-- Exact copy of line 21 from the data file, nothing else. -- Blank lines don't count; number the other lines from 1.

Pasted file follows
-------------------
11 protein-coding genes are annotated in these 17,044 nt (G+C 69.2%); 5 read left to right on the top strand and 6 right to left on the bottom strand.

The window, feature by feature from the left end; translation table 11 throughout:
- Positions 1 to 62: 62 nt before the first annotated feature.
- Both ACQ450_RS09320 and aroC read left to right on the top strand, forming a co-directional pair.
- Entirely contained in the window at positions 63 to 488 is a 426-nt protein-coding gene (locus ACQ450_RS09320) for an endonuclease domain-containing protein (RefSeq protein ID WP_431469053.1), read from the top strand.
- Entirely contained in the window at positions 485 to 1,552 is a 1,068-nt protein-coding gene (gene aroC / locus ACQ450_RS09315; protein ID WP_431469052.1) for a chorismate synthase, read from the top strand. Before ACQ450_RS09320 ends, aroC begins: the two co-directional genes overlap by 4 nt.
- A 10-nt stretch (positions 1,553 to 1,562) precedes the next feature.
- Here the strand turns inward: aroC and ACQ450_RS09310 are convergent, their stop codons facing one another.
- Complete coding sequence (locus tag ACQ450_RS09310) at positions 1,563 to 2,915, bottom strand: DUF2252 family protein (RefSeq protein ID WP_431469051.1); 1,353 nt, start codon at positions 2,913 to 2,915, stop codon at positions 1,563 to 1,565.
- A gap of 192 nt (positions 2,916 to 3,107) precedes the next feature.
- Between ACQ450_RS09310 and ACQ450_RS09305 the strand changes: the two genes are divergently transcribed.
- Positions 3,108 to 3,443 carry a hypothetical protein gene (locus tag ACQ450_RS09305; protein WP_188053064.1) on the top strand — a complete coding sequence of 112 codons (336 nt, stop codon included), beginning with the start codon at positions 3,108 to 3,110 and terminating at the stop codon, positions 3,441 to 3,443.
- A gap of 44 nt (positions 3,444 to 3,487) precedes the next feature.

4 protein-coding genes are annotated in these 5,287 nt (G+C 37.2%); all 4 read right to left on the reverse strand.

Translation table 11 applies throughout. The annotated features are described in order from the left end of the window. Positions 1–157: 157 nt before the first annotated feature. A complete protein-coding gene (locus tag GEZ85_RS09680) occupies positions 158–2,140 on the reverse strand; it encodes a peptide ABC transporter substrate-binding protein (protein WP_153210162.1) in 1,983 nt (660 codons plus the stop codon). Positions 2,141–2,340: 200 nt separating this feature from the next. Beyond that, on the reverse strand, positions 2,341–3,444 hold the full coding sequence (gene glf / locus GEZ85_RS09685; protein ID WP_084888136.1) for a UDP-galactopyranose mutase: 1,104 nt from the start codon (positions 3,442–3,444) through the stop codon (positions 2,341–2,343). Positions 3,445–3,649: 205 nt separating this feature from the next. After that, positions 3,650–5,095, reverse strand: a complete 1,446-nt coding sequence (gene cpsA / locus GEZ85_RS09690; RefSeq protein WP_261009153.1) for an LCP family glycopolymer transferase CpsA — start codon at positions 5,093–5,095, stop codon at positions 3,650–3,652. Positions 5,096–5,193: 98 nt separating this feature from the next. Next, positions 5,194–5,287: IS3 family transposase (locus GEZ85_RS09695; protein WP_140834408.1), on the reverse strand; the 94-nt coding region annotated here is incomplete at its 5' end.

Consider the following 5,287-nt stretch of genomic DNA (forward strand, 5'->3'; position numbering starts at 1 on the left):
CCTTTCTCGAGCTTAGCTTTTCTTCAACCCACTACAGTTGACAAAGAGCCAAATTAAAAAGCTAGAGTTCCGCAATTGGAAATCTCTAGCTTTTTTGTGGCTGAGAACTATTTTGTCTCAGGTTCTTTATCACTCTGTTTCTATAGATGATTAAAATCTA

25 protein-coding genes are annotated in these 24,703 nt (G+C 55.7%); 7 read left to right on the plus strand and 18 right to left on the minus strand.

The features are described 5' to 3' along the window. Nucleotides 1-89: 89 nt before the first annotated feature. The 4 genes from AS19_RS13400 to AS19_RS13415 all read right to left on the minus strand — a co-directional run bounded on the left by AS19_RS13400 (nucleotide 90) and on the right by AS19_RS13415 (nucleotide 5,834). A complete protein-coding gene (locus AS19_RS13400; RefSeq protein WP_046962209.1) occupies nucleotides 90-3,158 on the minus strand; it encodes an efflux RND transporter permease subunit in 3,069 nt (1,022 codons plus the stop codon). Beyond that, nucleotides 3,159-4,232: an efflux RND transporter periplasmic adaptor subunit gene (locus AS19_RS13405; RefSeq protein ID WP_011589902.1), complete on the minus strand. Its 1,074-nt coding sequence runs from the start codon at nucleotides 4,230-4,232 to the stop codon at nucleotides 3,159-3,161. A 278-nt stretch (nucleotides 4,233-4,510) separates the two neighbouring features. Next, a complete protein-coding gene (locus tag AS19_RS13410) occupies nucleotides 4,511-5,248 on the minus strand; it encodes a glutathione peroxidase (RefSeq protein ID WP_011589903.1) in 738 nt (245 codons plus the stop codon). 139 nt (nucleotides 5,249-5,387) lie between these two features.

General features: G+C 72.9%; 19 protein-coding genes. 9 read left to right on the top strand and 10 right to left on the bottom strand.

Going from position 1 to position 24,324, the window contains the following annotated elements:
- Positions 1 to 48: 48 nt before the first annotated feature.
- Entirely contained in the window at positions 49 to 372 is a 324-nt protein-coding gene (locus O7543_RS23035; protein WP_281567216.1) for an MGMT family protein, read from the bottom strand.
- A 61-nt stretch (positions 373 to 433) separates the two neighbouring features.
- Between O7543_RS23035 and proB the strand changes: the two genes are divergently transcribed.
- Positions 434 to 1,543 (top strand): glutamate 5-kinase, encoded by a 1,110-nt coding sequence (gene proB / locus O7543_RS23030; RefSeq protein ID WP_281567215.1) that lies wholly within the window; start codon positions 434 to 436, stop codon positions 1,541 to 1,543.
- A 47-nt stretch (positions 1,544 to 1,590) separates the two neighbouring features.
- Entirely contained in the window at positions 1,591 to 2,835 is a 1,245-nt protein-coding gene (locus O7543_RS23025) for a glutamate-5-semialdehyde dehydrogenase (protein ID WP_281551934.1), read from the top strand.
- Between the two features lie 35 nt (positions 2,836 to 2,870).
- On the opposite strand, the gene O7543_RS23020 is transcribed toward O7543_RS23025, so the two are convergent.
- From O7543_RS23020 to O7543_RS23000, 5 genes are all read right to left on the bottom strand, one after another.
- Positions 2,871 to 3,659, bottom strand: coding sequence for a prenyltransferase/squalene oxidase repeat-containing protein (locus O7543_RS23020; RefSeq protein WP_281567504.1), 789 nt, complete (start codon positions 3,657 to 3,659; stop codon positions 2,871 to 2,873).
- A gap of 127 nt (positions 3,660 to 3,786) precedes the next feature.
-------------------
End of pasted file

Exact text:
Going from position 1 to position 24,324, the window contains the following annotated elements: